During IROK's tenure running the Riverfront Concert Series, volunteers donated countless hours of their time ensuring that patrons enjoyed free music in a family friendly environment while vendors provided great food choices.
They stated that they did everything within their power to hold weekly concerts as long as possible with the hope that they would experience a financial upswing. When this did not occur, they made a fiscally responsible decision to not incur further financial liability.
"I am thankful to IROK and their volunteers for providing family friendly entertainment to our community," stated Mayor Don Walters. "We will take this opportunity to explore new and exciting events to bring entertainment to our community while benefitting our local charities that do so much good."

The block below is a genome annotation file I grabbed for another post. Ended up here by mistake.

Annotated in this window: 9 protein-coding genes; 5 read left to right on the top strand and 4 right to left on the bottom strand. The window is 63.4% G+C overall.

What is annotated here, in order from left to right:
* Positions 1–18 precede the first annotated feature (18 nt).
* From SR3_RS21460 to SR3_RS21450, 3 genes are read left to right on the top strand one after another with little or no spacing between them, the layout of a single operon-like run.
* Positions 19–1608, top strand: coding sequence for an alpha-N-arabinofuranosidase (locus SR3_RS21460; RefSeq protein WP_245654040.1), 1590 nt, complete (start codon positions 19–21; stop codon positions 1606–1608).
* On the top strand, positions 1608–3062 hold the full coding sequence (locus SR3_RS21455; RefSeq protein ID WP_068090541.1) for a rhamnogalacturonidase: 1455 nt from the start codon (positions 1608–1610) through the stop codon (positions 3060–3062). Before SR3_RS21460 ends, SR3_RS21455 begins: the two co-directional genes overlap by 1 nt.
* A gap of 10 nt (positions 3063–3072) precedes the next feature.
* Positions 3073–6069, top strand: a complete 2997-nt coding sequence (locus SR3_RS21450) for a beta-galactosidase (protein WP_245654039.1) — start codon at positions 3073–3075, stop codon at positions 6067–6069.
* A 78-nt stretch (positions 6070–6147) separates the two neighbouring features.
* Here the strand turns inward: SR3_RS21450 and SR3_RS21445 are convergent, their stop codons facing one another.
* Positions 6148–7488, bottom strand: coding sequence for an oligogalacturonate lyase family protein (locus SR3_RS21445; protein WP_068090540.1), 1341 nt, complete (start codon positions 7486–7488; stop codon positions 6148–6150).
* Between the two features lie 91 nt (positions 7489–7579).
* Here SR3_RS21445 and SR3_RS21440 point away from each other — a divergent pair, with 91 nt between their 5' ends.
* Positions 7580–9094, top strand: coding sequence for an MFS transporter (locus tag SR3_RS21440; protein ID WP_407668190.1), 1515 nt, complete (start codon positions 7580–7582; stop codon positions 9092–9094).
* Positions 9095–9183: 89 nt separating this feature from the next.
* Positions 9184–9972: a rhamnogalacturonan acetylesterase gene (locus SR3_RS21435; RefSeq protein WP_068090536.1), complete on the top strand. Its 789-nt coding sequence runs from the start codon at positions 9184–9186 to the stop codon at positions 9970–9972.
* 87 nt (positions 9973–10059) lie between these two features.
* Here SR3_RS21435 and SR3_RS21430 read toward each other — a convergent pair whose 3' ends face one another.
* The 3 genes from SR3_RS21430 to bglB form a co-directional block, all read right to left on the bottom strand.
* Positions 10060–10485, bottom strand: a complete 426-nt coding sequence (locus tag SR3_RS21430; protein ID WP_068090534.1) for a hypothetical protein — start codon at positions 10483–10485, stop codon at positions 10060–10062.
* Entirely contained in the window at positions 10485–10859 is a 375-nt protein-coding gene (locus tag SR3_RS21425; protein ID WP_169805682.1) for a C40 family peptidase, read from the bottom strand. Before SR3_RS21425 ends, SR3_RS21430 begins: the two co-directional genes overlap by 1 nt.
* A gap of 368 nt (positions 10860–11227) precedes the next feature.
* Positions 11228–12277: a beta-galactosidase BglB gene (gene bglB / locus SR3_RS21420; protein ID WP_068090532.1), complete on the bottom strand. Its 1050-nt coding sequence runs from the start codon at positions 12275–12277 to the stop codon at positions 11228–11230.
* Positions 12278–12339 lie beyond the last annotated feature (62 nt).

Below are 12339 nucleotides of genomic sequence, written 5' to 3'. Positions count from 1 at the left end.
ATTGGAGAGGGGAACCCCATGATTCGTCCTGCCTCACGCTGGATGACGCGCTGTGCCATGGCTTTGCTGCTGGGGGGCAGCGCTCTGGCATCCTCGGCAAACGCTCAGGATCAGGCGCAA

The city of Cuyahoga Falls is looking for a new city logo -- and they're asking community members to help pick it out.
The city teamed up with a design company to develop the new logo, along with local art and graphic design students from Woodridge and Cuyahoga Falls high schools. City officials even enlisted the help of longtime residents to find out what Cuyahoga Falls means to them.
"I think the important part is the process," said Mayor Don Walters. "It's not my logo. I'm one vote. But it's the logo of the city and the residents actually get to pick that."
They've narrowed it down to three possible logos and have now put it in the hands of community members to pick out the favorite. The logo with the majority of votes wins, but officials say it will not replace the city seal.
"The city seal will still appear on a lot of the governemetn documents, however, the logo can still appear on the website, it can appear on letterheads and a lot of things that we do," said Walters. "So we'll deplete our existing supplies on some of the materials and then add the new logo when it's finalized."